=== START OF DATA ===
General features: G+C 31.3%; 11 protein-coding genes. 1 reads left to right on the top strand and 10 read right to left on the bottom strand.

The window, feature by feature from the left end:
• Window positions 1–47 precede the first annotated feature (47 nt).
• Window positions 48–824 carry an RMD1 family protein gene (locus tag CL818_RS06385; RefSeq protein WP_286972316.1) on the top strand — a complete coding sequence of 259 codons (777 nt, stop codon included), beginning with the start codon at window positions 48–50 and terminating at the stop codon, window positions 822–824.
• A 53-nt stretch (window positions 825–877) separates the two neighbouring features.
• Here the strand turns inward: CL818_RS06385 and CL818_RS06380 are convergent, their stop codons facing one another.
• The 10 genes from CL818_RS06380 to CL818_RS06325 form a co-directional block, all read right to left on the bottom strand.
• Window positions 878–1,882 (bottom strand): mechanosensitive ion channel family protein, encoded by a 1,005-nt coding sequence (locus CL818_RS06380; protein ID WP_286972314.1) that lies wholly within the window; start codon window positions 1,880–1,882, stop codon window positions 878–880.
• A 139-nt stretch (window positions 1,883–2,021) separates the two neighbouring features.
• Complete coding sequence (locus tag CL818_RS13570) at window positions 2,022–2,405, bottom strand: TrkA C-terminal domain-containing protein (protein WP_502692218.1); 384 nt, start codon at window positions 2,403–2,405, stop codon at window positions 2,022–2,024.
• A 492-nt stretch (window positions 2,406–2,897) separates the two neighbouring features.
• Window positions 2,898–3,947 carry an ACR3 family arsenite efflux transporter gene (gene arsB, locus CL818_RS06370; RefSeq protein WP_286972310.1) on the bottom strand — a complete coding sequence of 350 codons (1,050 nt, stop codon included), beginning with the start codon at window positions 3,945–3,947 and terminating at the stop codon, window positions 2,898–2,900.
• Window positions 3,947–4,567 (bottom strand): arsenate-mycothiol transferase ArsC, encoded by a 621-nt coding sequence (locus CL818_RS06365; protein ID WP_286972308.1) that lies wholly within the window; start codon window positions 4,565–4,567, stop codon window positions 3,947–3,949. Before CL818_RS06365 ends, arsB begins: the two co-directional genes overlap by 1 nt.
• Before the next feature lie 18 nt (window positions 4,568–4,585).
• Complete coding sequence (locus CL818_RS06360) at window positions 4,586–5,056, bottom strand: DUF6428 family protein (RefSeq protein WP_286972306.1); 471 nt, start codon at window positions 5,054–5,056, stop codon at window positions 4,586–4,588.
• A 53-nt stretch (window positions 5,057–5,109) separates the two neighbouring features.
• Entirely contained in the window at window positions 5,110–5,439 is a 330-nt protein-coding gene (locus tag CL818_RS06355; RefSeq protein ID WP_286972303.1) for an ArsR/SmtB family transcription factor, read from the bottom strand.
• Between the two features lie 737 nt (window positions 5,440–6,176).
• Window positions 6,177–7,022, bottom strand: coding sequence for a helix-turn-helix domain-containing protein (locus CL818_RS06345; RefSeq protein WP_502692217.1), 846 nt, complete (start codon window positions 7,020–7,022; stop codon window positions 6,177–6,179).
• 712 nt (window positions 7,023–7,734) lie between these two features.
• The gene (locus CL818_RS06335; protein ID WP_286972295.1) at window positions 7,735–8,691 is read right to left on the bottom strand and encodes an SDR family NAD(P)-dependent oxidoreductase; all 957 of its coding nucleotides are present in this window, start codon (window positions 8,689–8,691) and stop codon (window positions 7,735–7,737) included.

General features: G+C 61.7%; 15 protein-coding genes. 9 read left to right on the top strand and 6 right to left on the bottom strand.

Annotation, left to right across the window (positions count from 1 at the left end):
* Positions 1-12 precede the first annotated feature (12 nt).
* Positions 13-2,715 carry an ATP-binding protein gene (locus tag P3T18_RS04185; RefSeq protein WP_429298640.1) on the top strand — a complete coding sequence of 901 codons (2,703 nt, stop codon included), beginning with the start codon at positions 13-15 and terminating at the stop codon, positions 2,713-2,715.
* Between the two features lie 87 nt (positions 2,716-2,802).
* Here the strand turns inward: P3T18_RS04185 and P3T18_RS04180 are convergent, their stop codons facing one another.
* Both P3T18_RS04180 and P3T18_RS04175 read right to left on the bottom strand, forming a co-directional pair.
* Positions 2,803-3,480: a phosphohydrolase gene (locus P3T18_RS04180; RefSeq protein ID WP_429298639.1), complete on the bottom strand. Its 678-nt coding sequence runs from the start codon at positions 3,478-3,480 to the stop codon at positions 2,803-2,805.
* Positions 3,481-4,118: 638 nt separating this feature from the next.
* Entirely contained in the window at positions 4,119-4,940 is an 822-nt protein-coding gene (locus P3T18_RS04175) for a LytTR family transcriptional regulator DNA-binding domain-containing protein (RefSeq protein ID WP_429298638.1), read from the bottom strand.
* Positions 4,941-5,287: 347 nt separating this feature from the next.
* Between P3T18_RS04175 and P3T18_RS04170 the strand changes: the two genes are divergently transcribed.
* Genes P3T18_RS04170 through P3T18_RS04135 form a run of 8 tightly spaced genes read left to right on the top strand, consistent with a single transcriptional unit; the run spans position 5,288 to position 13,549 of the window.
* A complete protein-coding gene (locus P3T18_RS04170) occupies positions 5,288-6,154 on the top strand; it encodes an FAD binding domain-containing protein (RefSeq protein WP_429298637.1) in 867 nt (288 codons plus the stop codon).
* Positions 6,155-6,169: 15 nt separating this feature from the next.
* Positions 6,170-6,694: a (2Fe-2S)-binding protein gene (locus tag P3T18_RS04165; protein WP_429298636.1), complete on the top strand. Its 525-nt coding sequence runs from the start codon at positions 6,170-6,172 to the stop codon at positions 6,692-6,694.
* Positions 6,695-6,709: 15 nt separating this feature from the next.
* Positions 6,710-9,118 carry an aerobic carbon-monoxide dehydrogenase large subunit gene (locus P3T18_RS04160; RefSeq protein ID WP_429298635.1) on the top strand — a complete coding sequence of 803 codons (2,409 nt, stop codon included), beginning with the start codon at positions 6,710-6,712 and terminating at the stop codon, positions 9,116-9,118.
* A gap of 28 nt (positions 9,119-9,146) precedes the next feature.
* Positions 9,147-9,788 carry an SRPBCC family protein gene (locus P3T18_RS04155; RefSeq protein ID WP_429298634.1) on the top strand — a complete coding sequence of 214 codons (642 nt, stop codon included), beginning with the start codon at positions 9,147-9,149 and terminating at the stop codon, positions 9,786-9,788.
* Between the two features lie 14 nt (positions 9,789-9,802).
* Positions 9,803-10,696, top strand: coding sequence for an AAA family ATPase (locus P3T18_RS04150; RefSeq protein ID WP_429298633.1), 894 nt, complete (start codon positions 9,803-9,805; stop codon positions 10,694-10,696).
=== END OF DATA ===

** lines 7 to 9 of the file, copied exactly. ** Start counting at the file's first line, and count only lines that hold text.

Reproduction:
• The 10 genes from CL818_RS06380 to CL818_RS06325 form a co-directional block, all read right to left on the bottom strand.
• Window positions 878–1,882 (bottom strand): mechanosensitive ion channel family protein, encoded by a 1,005-nt coding sequence (locus CL818_RS06380; protein ID WP_286972314.1) that lies wholly within the window; start codon window positions 1,880–1,882, stop codon window positions 878–880.
• A 139-nt stretch (window positions 1,883–2,021) separates the two neighbouring features.